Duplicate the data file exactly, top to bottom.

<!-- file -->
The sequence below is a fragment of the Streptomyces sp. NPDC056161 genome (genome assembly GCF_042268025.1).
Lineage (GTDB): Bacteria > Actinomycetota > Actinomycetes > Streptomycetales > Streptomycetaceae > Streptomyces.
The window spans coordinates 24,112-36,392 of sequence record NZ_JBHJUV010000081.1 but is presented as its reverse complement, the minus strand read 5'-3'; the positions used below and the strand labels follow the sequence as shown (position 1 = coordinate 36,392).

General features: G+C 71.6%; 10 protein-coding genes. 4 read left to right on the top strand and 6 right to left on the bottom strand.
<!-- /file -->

The sequence below is a fragment of the Streptomyces sp. NPDC056161 genome (genome assembly GCF_042268025.1).
Lineage (GTDB): Bacteria > Actinomycetota > Actinomycetes > Streptomycetales > Streptomycetaceae > Streptomyces.
The window spans coordinates 24,112-36,392 of sequence record NZ_JBHJUV010000081.1 but is presented as its reverse complement, the minus strand read 5'-3'; the positions used below and the strand labels follow the sequence as shown (position 1 = coordinate 36,392).

General features: G+C 71.6%; 10 protein-coding genes. 4 read left to right on the top strand and 6 right to left on the bottom strand.